Last year using nuc boxes instead of deeps was extremely successful in overwintering my bees. Anyway, I believe the narrow boxes are more natural, mimicking the bees' preferred home of hollow trees, rather than the wide Langstroth boxes everyone swears by. Give the bees just enough space to thrive and they will. And with two small colonies, the largest being just 4 frames of bees, it was time to go narrow this third weekend of October.
Before I started, I sterilized all parts of "big" nuc with 100% vinegar, gave it a rinse and let air dry.
My small hive beetle traps placed everywhere have been doing a great job for both hives. I carefully removed them. Some were almost completely full. A good many I'd put too much oil in. Do not put more than half-full. It makes lifting the traps out dangerous, as the oil easily can fall out and kill your bees or queen below.
I put the largest food frames in the bottom brood chamber to make up a 5-frame nuc, removed an empty frame, killed small hive beetles with my hive tool in the sun, and placed two good food frames and feeder in the top box.
When I was done, foragers coming in, and guard bees quickly oriented to the newly downsized box. Downsizing into the narrow nuc box instantly reduced space to maximize heat for the cluster and more bees per square inch to keep the small hive beetles at bay. I instantly felt better, and my bees hummed in approval. I also made sure to put on a reduced entrance, a large entrance I'd cut down to fit the small nuc box.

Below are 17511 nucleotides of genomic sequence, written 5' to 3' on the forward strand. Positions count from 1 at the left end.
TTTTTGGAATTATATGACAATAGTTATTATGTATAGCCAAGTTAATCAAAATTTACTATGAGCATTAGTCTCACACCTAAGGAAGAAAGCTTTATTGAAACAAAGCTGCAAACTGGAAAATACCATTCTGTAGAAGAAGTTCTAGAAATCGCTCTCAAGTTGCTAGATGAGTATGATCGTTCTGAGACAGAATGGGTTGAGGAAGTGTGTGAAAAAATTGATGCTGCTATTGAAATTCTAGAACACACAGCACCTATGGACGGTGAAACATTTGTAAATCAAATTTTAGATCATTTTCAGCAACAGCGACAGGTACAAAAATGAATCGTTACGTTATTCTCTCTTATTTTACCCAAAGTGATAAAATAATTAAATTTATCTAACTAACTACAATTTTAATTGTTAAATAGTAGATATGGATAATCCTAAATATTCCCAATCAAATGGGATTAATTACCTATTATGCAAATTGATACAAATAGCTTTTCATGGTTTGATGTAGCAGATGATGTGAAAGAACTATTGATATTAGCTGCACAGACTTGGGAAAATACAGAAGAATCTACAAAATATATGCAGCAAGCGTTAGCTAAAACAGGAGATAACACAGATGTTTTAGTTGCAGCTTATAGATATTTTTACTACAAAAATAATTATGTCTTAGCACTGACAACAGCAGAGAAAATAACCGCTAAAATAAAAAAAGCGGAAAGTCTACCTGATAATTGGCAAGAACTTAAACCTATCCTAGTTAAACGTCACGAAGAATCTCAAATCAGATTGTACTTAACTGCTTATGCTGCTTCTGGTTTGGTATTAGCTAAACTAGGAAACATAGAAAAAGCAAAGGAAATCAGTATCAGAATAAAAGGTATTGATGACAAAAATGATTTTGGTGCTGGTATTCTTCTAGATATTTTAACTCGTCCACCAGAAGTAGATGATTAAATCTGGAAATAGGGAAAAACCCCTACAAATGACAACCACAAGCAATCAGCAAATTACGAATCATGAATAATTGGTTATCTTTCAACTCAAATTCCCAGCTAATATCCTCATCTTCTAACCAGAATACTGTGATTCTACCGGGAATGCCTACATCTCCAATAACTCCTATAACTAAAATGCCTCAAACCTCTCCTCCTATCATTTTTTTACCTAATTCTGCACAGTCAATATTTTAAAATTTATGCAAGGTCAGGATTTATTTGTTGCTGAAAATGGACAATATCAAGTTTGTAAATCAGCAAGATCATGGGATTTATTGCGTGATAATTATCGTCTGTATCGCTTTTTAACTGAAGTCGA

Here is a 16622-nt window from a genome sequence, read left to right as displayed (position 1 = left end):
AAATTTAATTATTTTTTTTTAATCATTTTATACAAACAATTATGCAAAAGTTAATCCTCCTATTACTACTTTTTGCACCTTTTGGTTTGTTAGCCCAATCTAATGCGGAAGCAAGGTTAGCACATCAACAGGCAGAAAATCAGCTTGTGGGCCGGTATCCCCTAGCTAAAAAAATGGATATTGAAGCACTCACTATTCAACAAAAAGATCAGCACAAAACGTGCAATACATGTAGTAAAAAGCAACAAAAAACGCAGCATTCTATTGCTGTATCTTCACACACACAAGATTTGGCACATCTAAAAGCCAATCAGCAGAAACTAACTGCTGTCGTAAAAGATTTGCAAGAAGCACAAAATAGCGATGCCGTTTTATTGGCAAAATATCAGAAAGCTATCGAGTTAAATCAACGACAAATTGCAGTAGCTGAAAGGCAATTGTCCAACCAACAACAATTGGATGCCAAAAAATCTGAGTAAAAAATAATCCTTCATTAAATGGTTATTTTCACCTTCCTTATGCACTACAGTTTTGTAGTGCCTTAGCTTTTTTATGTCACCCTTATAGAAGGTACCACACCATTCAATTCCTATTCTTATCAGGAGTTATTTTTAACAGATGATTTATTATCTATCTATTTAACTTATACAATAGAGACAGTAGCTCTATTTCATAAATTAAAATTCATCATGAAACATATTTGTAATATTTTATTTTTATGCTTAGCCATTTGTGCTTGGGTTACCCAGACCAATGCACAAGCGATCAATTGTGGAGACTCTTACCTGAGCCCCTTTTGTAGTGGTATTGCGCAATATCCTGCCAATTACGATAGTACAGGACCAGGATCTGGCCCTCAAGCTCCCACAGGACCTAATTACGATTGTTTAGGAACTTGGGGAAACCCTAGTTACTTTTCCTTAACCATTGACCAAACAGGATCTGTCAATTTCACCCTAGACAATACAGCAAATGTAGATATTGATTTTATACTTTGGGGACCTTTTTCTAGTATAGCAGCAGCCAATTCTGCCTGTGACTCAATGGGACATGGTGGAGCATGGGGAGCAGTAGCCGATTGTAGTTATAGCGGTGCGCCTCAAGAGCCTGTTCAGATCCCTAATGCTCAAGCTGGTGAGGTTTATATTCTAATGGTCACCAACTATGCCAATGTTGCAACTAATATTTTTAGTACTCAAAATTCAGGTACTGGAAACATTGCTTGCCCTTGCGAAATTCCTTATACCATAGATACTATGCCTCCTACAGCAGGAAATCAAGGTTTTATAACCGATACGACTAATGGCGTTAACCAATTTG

With temps dropping into the '50s in the second week of October, my little one-frame hive was hanging in there. I was disheartened to see it hadn't grown in size, just about 1.5 frames of bees. There was a little bit of larvae and capped brood, and I think eggs (it was a hazy day), so the queen was still alive. Their chances of survival are slim unless I come up with a better solution for them. Still, they've survived a couple weeks of cold temps. I've gotta stay positive and just focus on doing the best for them.
With such a tiny number of bees and feeding in progress, I'd reduced the entrance down to the smallest opening possible, 3/8's of an inch and put their entrance facing the back. So far this has worked out. My bees were doing okay considering this season of hard lessons. I'm just focusing on being best steward I can, giving my few bees their best chances to survive the winter and thrive next spring, and rely on the blessings of Providence.
Tom Davidson is the owner and beekeeper at T's Bees.
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